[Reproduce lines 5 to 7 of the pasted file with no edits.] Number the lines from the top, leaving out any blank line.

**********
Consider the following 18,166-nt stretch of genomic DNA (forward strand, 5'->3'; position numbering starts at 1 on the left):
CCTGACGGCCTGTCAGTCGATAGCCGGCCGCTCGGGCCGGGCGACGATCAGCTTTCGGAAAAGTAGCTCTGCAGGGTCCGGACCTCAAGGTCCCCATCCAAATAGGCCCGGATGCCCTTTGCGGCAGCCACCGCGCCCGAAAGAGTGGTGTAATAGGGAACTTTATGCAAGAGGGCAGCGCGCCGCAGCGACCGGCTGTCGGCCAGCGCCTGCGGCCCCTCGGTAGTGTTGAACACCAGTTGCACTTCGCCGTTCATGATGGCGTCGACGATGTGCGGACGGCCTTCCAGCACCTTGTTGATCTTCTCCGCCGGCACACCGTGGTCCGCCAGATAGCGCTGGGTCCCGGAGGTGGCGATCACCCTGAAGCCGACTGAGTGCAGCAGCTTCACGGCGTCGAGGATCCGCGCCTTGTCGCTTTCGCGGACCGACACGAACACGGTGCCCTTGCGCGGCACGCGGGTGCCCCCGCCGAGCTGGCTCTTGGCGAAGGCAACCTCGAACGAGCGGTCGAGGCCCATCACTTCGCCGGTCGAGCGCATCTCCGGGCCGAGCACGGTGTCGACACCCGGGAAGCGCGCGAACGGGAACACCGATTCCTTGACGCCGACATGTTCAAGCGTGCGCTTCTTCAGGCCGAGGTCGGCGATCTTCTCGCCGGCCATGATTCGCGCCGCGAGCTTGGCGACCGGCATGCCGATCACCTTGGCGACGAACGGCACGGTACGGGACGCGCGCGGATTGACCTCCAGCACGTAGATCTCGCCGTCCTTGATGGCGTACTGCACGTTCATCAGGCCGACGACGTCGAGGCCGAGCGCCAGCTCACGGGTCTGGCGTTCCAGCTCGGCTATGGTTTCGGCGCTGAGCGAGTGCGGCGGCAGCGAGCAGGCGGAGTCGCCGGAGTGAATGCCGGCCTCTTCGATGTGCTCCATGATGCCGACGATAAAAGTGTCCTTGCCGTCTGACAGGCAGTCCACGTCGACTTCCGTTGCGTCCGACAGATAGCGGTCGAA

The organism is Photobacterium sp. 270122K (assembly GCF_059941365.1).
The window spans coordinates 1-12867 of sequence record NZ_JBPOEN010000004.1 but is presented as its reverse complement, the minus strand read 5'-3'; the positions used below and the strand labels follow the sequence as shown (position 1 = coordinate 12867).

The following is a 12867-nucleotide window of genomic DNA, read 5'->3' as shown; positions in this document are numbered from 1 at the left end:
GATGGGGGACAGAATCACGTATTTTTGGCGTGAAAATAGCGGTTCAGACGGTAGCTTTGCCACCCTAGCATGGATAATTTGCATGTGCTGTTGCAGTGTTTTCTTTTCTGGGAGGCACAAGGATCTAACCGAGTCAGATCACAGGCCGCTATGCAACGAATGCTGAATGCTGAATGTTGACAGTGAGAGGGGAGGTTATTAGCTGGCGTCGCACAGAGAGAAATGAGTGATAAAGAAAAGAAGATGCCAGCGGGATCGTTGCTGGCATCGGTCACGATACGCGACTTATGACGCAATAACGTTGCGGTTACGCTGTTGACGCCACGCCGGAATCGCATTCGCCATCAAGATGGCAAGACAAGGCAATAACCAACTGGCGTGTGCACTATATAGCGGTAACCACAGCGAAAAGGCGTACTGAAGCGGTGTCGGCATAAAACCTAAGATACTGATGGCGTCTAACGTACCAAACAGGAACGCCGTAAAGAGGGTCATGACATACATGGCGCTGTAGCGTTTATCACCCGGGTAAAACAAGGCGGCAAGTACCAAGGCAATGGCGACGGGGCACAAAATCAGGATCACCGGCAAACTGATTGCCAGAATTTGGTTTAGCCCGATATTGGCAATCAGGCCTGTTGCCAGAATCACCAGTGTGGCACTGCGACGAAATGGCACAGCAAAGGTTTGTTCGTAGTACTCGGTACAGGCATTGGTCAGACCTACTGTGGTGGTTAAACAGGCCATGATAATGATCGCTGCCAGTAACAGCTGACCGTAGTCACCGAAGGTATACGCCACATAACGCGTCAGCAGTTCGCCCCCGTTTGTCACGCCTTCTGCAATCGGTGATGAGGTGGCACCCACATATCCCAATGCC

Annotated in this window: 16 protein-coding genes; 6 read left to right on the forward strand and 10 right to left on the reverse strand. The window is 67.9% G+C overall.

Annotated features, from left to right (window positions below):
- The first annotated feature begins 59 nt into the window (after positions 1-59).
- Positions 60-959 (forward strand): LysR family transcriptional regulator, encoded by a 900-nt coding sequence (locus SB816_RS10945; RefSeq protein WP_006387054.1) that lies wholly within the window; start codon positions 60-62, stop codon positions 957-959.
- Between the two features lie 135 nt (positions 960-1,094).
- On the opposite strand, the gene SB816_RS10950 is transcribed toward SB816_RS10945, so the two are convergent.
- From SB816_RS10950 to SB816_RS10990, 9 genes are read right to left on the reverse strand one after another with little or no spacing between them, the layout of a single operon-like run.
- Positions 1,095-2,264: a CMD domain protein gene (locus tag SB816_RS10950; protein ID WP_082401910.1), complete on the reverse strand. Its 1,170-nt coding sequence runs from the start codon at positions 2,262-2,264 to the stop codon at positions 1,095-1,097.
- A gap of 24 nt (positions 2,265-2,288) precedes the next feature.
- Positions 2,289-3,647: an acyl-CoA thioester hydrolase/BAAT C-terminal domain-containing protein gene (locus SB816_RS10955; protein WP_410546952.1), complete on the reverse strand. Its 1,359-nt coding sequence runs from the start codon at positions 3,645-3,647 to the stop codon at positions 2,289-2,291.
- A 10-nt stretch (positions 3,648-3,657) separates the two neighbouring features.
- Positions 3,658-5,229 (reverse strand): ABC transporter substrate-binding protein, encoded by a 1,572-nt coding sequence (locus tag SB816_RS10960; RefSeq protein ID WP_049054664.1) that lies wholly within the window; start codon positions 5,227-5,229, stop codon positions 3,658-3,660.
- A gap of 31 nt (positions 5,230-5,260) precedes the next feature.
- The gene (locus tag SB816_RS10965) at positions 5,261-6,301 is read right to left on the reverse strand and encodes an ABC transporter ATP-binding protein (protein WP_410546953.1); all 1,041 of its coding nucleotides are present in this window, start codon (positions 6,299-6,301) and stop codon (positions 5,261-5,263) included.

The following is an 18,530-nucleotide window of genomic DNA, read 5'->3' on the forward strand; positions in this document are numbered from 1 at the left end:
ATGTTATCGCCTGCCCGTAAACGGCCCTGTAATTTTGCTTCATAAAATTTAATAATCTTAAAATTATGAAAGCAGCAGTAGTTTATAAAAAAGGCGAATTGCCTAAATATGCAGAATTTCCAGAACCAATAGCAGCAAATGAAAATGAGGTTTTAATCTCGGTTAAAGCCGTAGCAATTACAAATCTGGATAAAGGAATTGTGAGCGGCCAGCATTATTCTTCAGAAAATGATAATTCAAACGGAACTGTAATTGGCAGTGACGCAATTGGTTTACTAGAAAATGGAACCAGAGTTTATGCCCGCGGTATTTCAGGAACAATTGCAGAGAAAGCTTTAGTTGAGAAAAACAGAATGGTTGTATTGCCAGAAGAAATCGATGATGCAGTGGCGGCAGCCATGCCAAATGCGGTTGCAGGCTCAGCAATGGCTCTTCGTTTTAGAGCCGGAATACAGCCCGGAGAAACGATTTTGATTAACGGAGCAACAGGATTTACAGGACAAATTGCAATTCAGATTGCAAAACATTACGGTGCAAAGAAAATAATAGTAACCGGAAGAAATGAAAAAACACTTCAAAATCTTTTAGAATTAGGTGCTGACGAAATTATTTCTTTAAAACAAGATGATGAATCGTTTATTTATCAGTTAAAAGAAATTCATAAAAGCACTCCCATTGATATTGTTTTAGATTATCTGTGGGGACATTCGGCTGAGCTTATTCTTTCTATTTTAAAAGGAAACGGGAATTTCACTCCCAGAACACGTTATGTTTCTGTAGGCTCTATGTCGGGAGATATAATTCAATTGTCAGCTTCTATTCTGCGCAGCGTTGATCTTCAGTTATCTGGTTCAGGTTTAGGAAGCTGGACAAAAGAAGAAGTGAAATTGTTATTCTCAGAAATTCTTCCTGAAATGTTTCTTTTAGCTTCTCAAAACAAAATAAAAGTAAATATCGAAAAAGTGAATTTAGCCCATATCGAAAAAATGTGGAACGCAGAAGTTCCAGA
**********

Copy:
The following is a 12867-nucleotide window of genomic DNA, read 5'->3' as shown; positions in this document are numbered from 1 at the left end:
GATGGGGGACAGAATCACGTATTTTTGGCGTGAAAATAGCGGTTCAGACGGTAGCTTTGCCACCCTAGCATGGATAATTTGCATGTGCTGTTGCAGTGTTTTCTTTTCTGGGAGGCACAAGGATCTAACCGAGTCAGATCACAGGCCGCTATGCAACGAATGCTGAATGCTGAATGTTGACAGTGAGAGGGGAGGTTATTAGCTGGCGTCGCACAGAGAGAAATGAGTGATAAAGAAAAGAAGATGCCAGCGGGATCGTTGCTGGCATCGGTCACGATACGCGACTTATGACGCAATAACGTTGCGGTTACGCTGTTGACGCCACGCCGGAATCGCATTCGCCATCAAGATGGCAAGACAAGGCAATAACCAACTGGCGTGTGCACTATATAGCGGTAACCACAGCGAAAAGGCGTACTGAAGCGGTGTCGGCATAAAACCTAAGATACTGATGGCGTCTAACGTACCAAACAGGAACGCCGTAAAGAGGGTCATGACATACATGGCGCTGTAGCGTTTATCACCCGGGTAAAACAAGGCGGCAAGTACCAAGGCAATGGCGACGGGGCACAAAATCAGGATCACCGGCAAACTGATTGCCAGAATTTGGTTTAGCCCGATATTGGCAATCAGGCCTGTTGCCAGAATCACCAGTGTGGCACTGCGACGAAATGGCACAGCAAAGGTTTGTTCGTAGTACTCGGTACAGGCATTGGTCAGACCTACTGTGGTGGTTAAACAGGCCATGATAATGATCGCTGCCAGTAACAGCTGACCGTAGTCACCGAAGGTATACGCCACATAACGCGTCAGCAGTTCGCCCCCGTTTGTCACGCCTTCTGCAATCGGTGATGAGGTGGCACCCACATATCCCAATGCC

Annotated in this window: 16 protein-coding genes; 6 read left to right on the forward strand and 10 right to left on the reverse strand. The window is 67.9% G+C overall.